FEMA (Federal Emergency Management Agency) Flood Maps
The FEMA (flood) map for our neighborhood is available in two parts:
FEMA maps are a good starting point to determine the risk of flooding, but they are not 100% accurate for our area. This is because the FEMA models don’t capture adequately wet-weather creeks that are plentiful in the Hill Country. They are also limited in that they assume tree coverage that is unrealistic of a populated subdivision — as tree coverage is reduced in areas with little or no topsoil (e.g. removing cedar, without planting replacement trees; or building structures in previously treed areas), more water rushes into our creeks, increasing the width of flooding creeks.
Finally, for the more paranoid readers, those maps are based on historical data, and don’t take into account unprecedented weather patterns that may result from global warming (if you believe in it). So, in short, use your own observation skills to assess your level of flood risk for your present structures and future projects.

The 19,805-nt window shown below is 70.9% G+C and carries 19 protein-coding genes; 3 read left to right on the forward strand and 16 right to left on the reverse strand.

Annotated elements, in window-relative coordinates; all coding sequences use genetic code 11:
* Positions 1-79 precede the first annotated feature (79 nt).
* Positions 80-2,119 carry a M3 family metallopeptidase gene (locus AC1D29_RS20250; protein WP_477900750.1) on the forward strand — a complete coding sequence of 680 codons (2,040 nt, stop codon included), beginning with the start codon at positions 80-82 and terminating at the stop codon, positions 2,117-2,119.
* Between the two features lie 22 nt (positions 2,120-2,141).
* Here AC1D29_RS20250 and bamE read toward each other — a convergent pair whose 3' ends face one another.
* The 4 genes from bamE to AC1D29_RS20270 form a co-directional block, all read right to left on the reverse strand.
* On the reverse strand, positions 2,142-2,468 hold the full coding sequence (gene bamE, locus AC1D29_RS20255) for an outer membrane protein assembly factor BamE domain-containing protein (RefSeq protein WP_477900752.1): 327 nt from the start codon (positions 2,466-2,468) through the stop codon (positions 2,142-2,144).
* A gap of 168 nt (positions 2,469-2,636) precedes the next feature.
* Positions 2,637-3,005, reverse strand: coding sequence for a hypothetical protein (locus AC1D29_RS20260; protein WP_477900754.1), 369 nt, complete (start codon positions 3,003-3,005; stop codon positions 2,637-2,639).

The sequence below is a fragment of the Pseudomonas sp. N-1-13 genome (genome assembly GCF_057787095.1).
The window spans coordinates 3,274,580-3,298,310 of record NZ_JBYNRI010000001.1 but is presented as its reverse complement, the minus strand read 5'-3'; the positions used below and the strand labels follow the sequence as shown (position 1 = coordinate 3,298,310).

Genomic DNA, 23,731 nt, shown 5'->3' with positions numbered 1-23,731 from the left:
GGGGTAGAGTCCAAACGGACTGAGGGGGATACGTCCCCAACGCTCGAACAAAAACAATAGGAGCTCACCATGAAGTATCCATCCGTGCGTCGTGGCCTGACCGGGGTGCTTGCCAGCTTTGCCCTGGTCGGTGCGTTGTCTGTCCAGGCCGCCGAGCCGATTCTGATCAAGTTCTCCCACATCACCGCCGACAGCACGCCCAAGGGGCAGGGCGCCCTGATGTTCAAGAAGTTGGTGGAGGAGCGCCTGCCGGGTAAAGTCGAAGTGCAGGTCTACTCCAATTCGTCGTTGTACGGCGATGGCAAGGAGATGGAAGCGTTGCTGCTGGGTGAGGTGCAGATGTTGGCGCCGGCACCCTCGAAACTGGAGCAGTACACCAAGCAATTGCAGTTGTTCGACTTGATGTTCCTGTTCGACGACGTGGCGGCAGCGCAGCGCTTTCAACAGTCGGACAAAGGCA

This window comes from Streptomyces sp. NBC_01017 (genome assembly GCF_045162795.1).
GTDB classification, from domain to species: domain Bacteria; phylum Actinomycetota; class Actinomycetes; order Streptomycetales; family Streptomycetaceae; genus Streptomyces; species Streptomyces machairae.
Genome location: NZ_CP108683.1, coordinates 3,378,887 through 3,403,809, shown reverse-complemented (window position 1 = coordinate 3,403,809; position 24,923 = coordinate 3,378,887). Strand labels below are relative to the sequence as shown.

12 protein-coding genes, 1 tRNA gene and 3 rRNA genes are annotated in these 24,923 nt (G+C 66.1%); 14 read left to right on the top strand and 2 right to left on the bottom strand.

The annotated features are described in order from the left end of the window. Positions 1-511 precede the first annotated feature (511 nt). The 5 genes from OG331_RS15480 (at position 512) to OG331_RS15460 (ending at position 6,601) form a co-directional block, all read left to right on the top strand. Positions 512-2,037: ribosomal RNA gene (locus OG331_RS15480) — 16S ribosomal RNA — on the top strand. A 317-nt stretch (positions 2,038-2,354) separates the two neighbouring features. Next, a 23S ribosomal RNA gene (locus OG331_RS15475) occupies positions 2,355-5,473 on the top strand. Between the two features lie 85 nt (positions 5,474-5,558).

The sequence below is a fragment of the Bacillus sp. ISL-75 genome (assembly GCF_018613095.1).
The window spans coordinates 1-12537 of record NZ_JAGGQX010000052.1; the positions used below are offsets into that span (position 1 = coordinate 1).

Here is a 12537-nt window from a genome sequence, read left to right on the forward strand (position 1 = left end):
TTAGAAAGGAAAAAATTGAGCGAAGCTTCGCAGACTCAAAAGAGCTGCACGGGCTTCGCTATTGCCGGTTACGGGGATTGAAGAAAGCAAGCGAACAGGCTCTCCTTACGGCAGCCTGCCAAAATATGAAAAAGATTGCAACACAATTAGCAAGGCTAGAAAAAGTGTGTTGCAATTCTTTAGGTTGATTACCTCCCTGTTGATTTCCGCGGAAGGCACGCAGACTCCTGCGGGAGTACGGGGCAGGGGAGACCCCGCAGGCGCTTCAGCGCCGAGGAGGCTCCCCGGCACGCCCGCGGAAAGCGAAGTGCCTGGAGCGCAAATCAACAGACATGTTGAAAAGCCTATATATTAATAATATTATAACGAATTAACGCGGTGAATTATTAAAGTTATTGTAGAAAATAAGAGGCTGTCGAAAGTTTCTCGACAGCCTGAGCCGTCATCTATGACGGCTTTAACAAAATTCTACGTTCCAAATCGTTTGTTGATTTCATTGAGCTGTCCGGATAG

Aerial photos for our neighborhood (from 1996), with overlaid elevation contours at 10ft intervals, are available in two forms:
An additional photo, from around 2002, contains more recent features.
You can obtain more information about our area from the following sources:
- Google Maps: aerial/satellite photos.
- Google Earth: aerial/satellite photos and 3D maps; the free service is limited in resolution.
- TerraServer: aerial/satellite photos; the free service is limited in resolution.
- United States Department of Agriculture Geospatial Data Gateway: all sorts of information, including climate data, soil types, and more; but you have to download a viewer to analyze the data.
- Texas Natural Resources Information System: like the previous site, but specific to Texas.